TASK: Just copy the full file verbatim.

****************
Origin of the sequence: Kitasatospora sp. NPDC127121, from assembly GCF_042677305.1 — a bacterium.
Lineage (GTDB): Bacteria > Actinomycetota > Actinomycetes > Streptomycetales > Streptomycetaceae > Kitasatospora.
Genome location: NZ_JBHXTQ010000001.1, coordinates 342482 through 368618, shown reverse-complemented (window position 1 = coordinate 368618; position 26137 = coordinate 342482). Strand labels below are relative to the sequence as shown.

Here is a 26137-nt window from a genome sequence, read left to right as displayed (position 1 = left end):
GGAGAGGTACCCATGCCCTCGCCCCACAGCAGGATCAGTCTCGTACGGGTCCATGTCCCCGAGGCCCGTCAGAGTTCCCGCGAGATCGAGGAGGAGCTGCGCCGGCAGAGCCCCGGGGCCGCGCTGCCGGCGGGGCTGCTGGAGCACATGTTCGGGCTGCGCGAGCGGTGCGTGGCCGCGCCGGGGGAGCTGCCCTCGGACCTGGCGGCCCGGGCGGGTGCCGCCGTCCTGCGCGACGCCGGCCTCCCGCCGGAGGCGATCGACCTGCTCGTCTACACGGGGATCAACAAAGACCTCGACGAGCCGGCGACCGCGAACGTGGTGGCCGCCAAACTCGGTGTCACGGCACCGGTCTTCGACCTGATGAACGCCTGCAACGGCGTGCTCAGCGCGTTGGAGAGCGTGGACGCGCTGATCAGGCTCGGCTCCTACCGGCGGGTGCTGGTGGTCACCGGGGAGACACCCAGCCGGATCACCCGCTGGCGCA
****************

Origin of the sequence: Kitasatospora sp. NPDC127121, from assembly GCF_042677305.1 — a bacterium.
Lineage (GTDB): Bacteria > Actinomycetota > Actinomycetes > Streptomycetales > Streptomycetaceae > Kitasatospora.
Genome location: NZ_JBHXTQ010000001.1, coordinates 342482 through 368618, shown reverse-complemented (window position 1 = coordinate 368618; position 26137 = coordinate 342482). Strand labels below are relative to the sequence as shown.

Here is a 26137-nt window from a genome sequence, read left to right as displayed (position 1 = left end):
GGAGAGGTACCCATGCCCTCGCCCCACAGCAGGATCAGTCTCGTACGGGTCCATGTCCCCGAGGCCCGTCAGAGTTCCCGCGAGATCGAGGAGGAGCTGCGCCGGCAGAGCCCCGGGGCCGCGCTGCCGGCGGGGCTGCTGGAGCACATGTTCGGGCTGCGCGAGCGGTGCGTGGCCGCGCCGGGGGAGCTGCCCTCGGACCTGGCGGCCCGGGCGGGTGCCGCCGTCCTGCGCGACGCCGGCCTCCCGCCGGAGGCGATCGACCTGCTCGTCTACACGGGGATCAACAAAGACCTCGACGAGCCGGCGACCGCGAACGTGGTGGCCGCCAAACTCGGTGTCACGGCACCGGTCTTCGACCTGATGAACGCCTGCAACGGCGTGCTCAGCGCGTTGGAGAGCGTGGACGCGCTGATCAGGCTCGGCTCCTACCGGCGGGTGCTGGTGGTCACCGGGGAGACACCCAGCCGGATCACCCGCTGGCGCA